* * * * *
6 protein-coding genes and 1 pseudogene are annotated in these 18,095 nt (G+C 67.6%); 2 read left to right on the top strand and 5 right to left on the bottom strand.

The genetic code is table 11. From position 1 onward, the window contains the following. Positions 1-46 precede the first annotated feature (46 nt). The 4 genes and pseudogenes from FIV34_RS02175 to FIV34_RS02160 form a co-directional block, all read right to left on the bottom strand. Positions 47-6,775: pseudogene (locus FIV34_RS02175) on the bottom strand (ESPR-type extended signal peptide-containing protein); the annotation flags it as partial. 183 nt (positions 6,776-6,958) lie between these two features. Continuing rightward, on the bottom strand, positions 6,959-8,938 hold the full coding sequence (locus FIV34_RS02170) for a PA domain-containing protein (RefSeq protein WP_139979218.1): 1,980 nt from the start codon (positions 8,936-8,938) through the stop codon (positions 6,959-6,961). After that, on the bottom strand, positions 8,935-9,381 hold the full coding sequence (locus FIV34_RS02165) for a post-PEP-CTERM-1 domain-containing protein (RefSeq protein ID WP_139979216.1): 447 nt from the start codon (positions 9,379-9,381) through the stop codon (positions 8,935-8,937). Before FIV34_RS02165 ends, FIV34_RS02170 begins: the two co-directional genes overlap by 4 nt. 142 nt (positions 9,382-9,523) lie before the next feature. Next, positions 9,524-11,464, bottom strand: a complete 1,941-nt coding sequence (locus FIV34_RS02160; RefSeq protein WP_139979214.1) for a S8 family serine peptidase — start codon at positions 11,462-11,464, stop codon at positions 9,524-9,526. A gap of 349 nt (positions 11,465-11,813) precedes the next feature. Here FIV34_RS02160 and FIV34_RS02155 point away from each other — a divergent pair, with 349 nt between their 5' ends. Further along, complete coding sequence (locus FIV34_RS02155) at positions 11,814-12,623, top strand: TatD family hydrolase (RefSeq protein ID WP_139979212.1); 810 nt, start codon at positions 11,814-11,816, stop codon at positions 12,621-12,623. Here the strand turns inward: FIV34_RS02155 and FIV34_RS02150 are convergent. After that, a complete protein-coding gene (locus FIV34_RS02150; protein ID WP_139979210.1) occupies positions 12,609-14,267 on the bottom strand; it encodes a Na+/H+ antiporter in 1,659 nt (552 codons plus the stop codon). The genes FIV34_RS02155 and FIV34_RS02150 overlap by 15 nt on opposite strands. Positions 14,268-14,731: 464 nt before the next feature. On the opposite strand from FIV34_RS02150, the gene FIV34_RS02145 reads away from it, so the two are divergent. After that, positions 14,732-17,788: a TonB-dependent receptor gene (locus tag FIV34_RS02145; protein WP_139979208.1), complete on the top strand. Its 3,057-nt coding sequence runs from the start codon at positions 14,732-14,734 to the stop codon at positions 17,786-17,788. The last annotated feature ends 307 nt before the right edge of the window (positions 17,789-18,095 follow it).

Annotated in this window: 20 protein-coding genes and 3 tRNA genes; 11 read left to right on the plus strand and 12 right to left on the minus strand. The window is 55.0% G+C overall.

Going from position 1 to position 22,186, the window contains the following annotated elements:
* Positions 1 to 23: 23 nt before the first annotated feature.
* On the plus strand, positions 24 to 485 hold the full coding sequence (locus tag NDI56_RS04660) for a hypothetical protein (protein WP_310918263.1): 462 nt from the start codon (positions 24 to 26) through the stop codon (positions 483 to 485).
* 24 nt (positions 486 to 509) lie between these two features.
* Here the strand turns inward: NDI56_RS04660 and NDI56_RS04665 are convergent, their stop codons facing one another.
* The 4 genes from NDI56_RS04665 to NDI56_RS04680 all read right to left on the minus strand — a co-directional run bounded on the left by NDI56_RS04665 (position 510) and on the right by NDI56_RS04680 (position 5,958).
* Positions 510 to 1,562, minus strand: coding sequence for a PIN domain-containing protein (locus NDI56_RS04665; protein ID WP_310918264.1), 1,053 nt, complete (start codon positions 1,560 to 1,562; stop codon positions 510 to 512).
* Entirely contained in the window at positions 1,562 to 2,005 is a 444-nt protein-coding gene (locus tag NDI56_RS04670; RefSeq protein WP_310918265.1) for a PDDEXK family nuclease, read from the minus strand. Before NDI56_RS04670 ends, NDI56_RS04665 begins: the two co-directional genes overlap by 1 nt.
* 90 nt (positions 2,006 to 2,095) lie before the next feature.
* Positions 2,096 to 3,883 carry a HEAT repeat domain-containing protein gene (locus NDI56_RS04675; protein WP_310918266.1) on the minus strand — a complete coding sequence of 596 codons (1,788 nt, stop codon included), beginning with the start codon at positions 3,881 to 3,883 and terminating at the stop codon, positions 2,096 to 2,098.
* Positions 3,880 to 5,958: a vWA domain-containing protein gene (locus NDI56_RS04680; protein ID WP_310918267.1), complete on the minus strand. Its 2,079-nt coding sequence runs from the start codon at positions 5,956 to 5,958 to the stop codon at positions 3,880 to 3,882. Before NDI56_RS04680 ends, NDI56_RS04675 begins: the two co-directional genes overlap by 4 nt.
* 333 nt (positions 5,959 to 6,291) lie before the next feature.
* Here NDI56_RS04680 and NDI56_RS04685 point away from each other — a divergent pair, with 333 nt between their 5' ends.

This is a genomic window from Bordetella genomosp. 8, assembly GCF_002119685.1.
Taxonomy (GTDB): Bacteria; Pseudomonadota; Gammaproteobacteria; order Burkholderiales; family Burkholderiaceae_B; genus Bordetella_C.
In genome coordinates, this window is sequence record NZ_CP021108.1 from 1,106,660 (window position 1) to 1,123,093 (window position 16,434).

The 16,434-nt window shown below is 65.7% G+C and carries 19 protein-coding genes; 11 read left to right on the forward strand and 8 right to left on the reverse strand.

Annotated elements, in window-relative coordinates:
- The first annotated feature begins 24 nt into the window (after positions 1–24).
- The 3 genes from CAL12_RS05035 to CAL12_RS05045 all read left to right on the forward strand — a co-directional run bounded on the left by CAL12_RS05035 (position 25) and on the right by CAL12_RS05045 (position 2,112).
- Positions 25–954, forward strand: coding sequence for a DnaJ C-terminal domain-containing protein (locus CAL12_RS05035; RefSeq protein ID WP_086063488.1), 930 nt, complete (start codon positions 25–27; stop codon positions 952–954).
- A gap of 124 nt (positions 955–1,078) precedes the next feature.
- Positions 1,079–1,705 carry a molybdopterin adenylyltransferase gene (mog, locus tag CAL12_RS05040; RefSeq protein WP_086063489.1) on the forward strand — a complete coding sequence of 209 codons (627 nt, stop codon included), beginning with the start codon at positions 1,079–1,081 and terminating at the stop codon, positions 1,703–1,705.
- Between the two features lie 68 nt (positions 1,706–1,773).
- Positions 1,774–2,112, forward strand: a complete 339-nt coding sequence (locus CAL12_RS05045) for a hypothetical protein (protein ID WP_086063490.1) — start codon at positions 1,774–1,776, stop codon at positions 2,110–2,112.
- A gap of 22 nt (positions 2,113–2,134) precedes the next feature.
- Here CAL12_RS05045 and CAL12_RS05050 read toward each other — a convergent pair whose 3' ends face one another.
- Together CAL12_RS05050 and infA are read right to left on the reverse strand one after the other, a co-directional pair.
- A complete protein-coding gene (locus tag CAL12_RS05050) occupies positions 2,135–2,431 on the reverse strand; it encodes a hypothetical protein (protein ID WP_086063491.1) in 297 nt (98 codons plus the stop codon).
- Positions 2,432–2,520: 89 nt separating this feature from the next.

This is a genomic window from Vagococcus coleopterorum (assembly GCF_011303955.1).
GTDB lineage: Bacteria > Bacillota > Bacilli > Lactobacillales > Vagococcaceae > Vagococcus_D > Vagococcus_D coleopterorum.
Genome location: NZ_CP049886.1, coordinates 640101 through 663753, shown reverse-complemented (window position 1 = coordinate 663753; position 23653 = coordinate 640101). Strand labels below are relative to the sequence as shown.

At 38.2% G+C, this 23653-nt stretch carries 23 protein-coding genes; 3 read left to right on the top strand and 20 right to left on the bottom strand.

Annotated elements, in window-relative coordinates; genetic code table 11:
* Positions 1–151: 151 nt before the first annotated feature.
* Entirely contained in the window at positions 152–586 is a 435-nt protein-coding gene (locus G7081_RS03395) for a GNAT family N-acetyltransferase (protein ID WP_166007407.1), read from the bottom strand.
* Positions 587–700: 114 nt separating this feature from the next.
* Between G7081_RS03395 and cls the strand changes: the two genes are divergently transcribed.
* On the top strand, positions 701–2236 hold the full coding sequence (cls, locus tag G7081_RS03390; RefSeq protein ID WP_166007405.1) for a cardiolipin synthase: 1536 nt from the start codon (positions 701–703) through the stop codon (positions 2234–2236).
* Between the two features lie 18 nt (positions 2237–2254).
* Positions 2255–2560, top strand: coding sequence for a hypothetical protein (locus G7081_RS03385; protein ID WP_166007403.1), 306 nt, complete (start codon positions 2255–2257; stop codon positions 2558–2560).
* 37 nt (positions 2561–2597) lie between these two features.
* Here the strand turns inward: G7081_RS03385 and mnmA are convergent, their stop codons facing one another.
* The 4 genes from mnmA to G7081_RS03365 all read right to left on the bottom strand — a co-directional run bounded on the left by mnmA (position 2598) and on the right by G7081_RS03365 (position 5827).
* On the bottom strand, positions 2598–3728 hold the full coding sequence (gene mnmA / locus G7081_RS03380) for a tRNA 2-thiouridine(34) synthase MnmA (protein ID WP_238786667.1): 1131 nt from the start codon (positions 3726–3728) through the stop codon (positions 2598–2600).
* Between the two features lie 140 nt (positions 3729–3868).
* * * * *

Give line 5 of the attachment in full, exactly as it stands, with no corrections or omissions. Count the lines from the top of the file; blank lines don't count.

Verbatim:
* Positions 1 to 23: 23 nt before the first annotated feature.